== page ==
From award- winning writer Alun Saunders, Deaf & Fabulous Productions and Taking Flight Theatre comes Fow, a heartfelt, funny and entertaining drama rehearsed and recorded especially for online audiences.
This trilingual piece by Saunders, (whose previous credits include Pobol Y Cwm and Best Playwright at the Wales Theatre Awards 2016 for A Good Clean Heart)is presented in association with The Welfare Ystradgynlais and Theatrau Sir Gâr, with tickets available from both venues for all performances between April 29 and May 5.
FOW – A Trilingual Play For Digital Stages
Lissa is defensive, deaf and failing university – the last thing she needs right now is to fall in love. Siôn is a sheltered Pontardawe boy with rock star dreams, desperately in love and about to have his heart broken. Meanwhile, Josh wants to beat the end of level Boss. With humour, honesty and breakdowns in communication, Fow asks audiences how we fall in love when we don’t hear each other and finds there is always a way if you just look hard enough.
The show intersperses Cymraeg, English and British Sign Language and is based on an idea by Deaf actress Stephanie Back, who also plays the role of Lissa. The cast of three is completed by Jed O’Reilly and Taking Flight regular Ioan Gwyn, both of whom are known for work on S4C programmes Stwnsh Sadwrn and Pobol Y Cwm.
How Actress Found Cultural Identity Through Sign Language
Steph explains a little more about how why she felt this story needed to be told:
“My passion for Fow comes from my personal story. I was born hearing and became profoundly Deaf at 15; I couldn’t sign, and lip-reading was impossible. I was without language. At university I started to find my cultural identity through language; I found a community where sign language was a first language, I found my identity, where I belonged.
“The Deaf community; the language we were using (BSL) didn’t have the same rights as spoken English. There was power in our hands and a passion to fight for our right to be seen. Moving back to Wales and exploring my Welsh heritage led me to discover that Welsh has suffered a similar treatment to BSL. I felt this had to be explored, the politics, the oppression, the history – different but the same.
“The transformative power of language and the importance of this in our identity is this projects stimulus. We need a positive communication story now more than ever”.
Experience Fow Through Different Languages
Fow puts hearing audiences in a position that will be very familiar to Deaf audiences – Lissa uses BSL, Siôn mainly uses Welsh and Josh mainly uses English – so only someone who understands all three languages will follow every word of the play. Audiences will be sent a link to watch the show, with a live Q&A following selected performances, plus a link to rewatch the show with captions for those who want to catch anything they might have missed first time around.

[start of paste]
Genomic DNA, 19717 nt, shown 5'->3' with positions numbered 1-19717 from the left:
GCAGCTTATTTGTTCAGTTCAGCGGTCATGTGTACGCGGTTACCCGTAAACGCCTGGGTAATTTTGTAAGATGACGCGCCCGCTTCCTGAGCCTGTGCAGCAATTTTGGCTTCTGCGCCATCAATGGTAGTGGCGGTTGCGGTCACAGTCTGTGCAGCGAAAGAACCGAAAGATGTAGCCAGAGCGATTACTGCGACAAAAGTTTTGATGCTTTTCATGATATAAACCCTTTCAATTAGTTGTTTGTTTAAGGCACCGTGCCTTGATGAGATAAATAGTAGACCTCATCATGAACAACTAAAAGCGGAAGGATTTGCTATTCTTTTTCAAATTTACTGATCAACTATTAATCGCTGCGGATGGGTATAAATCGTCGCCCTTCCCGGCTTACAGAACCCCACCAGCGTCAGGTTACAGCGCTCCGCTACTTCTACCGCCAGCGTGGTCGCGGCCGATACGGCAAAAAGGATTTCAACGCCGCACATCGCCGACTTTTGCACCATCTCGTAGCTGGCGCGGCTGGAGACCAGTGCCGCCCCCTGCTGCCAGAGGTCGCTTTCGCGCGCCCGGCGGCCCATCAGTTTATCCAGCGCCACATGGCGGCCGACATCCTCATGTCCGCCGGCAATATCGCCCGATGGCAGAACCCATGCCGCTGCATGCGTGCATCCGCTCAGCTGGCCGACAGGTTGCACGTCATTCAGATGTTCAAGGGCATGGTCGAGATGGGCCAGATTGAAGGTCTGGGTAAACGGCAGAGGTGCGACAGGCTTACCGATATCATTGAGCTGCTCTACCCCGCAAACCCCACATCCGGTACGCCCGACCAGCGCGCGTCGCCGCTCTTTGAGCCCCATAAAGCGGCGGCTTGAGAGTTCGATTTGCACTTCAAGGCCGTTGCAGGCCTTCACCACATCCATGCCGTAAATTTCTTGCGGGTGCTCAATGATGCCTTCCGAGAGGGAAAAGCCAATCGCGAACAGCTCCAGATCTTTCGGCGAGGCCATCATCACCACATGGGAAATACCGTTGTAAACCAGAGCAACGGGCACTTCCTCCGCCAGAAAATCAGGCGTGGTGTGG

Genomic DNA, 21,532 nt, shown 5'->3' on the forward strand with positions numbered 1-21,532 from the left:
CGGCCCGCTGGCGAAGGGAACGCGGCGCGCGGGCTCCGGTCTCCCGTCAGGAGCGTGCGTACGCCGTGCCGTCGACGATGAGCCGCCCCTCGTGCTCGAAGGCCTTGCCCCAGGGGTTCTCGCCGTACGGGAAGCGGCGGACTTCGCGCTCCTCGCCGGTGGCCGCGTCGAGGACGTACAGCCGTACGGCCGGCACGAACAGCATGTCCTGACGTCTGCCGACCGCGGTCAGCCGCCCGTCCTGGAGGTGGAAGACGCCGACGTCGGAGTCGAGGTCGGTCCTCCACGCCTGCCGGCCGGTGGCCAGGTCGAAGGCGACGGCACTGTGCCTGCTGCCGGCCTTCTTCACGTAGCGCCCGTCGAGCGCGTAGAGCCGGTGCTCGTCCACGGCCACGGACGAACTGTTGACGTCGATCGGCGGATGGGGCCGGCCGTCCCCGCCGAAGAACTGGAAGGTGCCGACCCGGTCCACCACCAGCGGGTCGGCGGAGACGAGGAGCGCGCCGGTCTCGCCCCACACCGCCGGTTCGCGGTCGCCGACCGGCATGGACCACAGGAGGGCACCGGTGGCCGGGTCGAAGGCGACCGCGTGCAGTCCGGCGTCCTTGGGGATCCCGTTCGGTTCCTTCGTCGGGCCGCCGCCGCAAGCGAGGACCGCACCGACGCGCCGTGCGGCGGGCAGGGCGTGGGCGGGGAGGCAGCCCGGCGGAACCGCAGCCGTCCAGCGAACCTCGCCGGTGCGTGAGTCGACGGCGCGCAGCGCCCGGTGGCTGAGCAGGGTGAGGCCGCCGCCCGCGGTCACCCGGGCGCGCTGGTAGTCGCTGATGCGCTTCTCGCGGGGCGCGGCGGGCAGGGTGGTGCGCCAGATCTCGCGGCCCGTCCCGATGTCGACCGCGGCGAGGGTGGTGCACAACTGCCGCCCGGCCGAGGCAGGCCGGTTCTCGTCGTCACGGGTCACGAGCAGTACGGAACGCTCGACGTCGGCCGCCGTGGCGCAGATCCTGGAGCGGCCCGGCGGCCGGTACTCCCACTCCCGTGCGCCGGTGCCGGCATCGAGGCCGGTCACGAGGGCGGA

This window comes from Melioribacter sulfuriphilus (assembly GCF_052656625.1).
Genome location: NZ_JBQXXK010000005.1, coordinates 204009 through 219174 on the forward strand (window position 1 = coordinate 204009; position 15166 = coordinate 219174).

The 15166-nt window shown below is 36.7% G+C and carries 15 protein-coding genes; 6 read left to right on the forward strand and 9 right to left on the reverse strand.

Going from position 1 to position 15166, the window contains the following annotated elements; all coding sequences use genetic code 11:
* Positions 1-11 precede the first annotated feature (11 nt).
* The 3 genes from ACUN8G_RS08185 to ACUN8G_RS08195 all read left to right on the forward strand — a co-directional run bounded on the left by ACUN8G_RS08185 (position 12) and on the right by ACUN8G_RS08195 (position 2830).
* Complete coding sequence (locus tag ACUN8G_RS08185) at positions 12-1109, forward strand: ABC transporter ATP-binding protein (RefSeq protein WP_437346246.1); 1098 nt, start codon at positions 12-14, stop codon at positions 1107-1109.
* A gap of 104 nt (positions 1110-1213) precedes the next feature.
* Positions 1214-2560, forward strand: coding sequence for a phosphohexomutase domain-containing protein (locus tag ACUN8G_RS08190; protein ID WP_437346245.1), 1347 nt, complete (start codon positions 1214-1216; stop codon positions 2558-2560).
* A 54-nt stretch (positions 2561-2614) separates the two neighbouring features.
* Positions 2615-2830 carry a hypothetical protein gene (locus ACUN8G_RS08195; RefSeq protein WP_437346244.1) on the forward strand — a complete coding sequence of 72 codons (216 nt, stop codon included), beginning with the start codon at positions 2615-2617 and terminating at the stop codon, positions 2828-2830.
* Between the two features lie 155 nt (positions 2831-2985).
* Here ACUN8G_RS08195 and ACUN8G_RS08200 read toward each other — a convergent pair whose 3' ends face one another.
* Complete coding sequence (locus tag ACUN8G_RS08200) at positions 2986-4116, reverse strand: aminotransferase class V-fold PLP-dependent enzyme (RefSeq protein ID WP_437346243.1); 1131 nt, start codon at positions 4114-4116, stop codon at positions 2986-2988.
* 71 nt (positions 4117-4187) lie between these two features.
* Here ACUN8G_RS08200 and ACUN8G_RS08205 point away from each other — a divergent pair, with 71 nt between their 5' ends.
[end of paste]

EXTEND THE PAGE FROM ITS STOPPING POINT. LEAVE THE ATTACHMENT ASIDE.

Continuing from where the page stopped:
Director Elise Davison explains: “It’s quite a leap of faith for audiences to take to choose to watch something they may not completely understand, but the feedback we’ve had from test audiences during the development of the piece has been amazing – from Hearing audience members, Deaf audience members Welsh speakers, non-Welsh speakers alike, everyone has commented on how they followed what was happening, and that when they didn’t, they still enjoyed it – that it gave them a new perspective.
“The actors working on the show are all so good at what they do that they convey the meaning with much more than the words. So, whilst Alun has written us a beautiful script, he has written it knowing that parts of the audience won’t be following every word, and as a result it’s a really visual piece – which is of course really unusual for digital theatre”.
Fow was set to be a theatre piece touring last year. COVID19 put a temporary stop to those plans so the companies set to reimagining the piece for a digital platform. The script has been re-written to present the story as a series of real-time overlapping, interspersed monologues. Fow explores language, culture, communication, identity, relationships with a specific focus on Welsh culture and the Welsh language can intersect with Deaf culture and BSL.
- Fow is suitable for audiences aged 14+ (due to strong language and sex references). You can find out more about Fow at takingflighttheatre.org.uk/fow and tickets can be booked online on a ‘Pay What You Can’ basis from Theatrau Sir Gâr or The Welfare Ystradgynlais.